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Religious

“We are saved to be a community, not a church of individuals.” 
(Brad House)
            Perhaps one of the greatest obstacles to spiritual formation today is busyness. I have written elsewhere that a basic pathway for spiritual formation, being formed into the character of Christ, is fourfold: intentional formative practices, time in solitude with God, time in community of a small group and time sharing your faith journey with another. Each of these requires that we slow down our lives. There is a sturdy biblical foundation for this. The second chapter of Genesis opens with a declaration that God has completed God’s work in six days and now sets aside the seventh day for rest. As my former teacher, Walter Brueggemann, once commented, we are not to read quickly past this seventh day as if it were a footnote. Here, God announces that there is something of infinitely more value than striving and producing. The remainder of the Bible speaks to this though Jesus states it succinctly for us, love God and love your neighbor. Simply, our primary business is to be in relationship with God and one another.
            Many in the church have forgotten this. God’s seventh day has become a footnote, in very small print, as our lives become marked by ever escalating frantic activity. Lives are increasingly formed by the six days of the Genesis story and the seventh day, if considered at all, is regarded as a luxury or worse, that place where the lazy dwell. Spiritual formation might be the pursuit of some but its pursuit is largely done from a place of exhaustion and is unmoored from a small faith community. Without “rest” we imagine ourselves as more than the God who “rested from all the work that He had done in creation” (Genesis 2:3 NRSV) and separated from a small group, the pursuit is not Christian. As Brad House observes, we are saved to be a community, not a church of individuals.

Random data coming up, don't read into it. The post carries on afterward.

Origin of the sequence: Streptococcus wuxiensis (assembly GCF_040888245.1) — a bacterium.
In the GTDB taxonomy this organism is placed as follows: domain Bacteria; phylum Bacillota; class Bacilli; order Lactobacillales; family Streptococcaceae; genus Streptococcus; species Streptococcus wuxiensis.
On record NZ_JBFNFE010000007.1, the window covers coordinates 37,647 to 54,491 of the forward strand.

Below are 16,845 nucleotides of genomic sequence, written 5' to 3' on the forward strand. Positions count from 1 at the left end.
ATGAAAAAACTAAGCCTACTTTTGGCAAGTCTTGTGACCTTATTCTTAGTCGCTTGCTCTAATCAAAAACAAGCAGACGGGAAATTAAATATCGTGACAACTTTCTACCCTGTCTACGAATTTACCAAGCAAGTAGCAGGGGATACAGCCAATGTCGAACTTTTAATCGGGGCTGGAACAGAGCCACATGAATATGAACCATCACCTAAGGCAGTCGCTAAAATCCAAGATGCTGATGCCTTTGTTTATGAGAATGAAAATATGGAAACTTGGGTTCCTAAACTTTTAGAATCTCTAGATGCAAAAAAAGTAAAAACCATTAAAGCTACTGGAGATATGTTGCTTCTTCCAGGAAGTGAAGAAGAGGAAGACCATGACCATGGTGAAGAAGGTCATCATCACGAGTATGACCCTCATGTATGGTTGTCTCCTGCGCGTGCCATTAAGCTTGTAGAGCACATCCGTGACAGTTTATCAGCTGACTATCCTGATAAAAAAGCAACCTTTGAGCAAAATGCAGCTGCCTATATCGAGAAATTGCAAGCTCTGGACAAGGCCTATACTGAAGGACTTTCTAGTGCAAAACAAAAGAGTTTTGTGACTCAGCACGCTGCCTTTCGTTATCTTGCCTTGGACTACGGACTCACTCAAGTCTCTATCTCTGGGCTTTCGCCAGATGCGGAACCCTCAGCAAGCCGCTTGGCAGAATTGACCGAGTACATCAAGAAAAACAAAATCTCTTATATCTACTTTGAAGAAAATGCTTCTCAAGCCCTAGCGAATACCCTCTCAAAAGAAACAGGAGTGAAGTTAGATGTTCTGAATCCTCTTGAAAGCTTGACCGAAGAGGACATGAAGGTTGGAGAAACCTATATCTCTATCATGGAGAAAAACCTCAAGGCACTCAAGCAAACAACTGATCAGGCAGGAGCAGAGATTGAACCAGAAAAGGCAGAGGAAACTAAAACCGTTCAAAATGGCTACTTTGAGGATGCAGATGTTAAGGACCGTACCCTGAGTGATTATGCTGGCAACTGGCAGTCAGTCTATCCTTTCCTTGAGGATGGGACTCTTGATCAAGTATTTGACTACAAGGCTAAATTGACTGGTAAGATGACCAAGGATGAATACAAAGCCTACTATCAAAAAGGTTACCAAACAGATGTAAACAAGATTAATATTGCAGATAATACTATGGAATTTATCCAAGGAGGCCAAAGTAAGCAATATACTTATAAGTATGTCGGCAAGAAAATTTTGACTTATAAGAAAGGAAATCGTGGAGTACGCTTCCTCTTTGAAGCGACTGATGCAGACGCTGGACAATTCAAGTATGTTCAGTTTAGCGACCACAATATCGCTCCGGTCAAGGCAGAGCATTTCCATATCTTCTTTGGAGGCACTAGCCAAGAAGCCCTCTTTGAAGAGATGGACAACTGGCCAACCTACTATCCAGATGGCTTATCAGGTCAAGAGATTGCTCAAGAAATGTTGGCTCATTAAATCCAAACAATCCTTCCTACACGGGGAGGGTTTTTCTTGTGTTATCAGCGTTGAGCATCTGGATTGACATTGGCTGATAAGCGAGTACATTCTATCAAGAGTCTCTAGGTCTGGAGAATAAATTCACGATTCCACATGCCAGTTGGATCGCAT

If there is to be a recovery of a vibrant Christian church it will be with a recovery of a vibrant experience of Christ by those who comprise the membership of the church. That simply isn’t possible until the seventh day is lifted from a footnote at the bottom of our lives and returned to where God intends, as the capstone to all of our activity. In that seventh day, and I am speaking figuratively here, we pursue not greater output but greater attention to relationships, God and neighbor. Attention to neighbor is optimally and authentically realized through participation in a small group. By planting ourselves in the community of a small group and recovering this seventh day of God’s rhythm of creation, we will train our attention toward God and remain in touch with what really matters in the midst of the busyness and noise of the other six days.
Joy,

Doug

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